DENMARK: Brain scientist accused of scientific fraud

Denmark has been rocked by a science fraud case involving Milena Penkowa, a high-profile professor of medicine specialising in brain research. The case has also embroiled the rector of Copenhagen University, the previous minister of science and a number of co-authors, and has undermined the public view of science.

Penkowa, 37, is under investigation by the police for allegedly falsifying research protocols in animal experiments for her DMSc thesis submitted in 2001 and rejected in 2003. In 2004 she submitted another doctoral thesis, which in 2006 was defended publicly resulting in her DMSc degree.

She was suspended in April 2010 from her position as professor and research group leader in the neuroprotection section of the faculty of health sciences at Copenhagen University, and later left that post.

Minister of Science Charlotte Sahl-Madsen had to answer questions in parliament for a panel investigating the case, and ordered Copenhagen University to clarify all matters in the case of Penkowa's doctoral thesis and subsequent suspicions of falsification of scientific articles.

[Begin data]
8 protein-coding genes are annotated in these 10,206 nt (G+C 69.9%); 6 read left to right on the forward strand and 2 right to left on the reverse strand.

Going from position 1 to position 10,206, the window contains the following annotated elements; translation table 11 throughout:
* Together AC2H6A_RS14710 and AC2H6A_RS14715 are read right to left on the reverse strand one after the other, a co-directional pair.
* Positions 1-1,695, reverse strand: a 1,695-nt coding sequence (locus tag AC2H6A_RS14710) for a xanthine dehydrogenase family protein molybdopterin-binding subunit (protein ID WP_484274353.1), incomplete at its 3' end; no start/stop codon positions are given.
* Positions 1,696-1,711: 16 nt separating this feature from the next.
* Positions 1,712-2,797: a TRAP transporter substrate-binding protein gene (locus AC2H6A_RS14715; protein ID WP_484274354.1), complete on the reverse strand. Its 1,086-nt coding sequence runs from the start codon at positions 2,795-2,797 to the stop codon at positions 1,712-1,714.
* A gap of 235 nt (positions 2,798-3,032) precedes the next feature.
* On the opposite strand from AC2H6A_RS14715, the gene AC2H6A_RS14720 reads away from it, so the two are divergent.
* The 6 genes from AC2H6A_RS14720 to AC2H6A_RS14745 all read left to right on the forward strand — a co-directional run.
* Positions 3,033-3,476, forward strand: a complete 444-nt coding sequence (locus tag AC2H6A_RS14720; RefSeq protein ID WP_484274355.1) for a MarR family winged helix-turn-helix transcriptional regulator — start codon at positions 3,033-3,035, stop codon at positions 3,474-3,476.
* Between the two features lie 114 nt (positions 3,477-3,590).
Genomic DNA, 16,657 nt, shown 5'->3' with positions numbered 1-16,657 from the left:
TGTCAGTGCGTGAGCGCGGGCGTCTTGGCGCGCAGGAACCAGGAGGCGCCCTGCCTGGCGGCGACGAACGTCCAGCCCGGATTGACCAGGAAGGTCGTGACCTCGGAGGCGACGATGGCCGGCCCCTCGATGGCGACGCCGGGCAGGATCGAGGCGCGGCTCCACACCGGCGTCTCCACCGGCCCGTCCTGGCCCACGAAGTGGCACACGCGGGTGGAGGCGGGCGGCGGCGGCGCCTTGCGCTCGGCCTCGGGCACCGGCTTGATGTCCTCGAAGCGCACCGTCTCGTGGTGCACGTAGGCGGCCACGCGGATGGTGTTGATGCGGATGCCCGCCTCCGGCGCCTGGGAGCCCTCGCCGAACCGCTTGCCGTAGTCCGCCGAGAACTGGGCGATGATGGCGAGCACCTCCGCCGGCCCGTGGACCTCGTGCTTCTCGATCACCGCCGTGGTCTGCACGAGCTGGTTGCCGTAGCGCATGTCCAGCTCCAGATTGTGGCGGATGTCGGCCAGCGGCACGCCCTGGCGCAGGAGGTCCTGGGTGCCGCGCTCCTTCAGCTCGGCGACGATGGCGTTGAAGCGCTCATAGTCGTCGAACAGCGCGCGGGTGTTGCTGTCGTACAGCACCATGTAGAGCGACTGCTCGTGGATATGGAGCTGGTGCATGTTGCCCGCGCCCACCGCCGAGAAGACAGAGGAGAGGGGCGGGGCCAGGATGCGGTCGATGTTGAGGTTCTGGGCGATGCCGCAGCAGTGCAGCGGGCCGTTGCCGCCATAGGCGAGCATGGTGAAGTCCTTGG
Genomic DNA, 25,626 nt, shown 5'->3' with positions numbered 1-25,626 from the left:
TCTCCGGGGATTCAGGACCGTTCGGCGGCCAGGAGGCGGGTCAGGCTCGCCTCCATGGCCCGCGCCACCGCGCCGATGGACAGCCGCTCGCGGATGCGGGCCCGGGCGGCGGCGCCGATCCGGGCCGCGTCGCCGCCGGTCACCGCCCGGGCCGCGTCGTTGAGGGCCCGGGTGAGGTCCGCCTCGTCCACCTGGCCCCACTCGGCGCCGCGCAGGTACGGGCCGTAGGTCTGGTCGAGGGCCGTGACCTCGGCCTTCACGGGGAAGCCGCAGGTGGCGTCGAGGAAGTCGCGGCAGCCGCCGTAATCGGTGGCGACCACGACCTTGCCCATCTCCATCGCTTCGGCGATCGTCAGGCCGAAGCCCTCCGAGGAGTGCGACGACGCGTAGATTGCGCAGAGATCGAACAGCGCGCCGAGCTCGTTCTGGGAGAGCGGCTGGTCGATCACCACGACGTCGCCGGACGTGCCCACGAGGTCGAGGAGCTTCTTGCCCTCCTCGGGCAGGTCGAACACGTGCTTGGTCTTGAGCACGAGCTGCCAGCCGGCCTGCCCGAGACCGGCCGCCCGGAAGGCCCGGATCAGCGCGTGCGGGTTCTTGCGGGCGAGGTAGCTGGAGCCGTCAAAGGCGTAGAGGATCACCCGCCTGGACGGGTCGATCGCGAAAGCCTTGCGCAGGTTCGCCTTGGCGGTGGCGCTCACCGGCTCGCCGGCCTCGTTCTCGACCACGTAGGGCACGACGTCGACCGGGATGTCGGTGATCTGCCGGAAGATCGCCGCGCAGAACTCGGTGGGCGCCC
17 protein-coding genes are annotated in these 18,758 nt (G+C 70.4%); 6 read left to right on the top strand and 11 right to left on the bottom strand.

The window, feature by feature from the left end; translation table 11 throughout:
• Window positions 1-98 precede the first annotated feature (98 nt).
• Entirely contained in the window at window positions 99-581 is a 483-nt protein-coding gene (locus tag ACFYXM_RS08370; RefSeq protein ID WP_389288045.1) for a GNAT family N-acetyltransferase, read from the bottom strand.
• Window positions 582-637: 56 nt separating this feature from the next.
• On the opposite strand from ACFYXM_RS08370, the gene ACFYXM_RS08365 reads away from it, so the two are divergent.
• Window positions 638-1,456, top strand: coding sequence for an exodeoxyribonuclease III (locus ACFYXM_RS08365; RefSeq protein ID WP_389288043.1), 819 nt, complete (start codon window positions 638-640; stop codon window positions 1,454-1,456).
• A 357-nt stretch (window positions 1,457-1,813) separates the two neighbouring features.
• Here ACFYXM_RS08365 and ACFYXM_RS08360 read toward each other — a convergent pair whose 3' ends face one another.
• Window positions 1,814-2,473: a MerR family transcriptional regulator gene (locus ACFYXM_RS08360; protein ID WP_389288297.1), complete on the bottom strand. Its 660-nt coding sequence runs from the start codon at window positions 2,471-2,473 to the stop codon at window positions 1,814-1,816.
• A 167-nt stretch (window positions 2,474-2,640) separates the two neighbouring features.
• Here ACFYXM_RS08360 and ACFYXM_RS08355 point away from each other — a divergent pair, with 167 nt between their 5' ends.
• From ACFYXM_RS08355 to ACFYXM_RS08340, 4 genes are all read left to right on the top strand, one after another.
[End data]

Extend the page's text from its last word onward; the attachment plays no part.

Following a media outcry that started last year, she is now also under investigation by the police. Penkowa has several times refuted all accusations in what is developing into the largest Danish scientific fraud case ever.

She has maintained a high media profile, giving interviews on television and to newspapers and women's magazines. Penkowa claims that the negative reactions towards her are due to professional envy and the Scandinavian 'Law of Jante', an unwritten value-nomenclature saying individuals should not expose themselves publically as being better than anybody else.

She told University World News she was "optimistic regarding the future, the claimed allegations regarding my work, and in general concerning the current press campaign."

Penkowa said the allegations derived primarily from one person, "my counterpart, who in the press is the 'anonymous source' (with different addresses). Nevertheless, I trust that the claims are being handled properly by the proper organs, which remain independent from the press.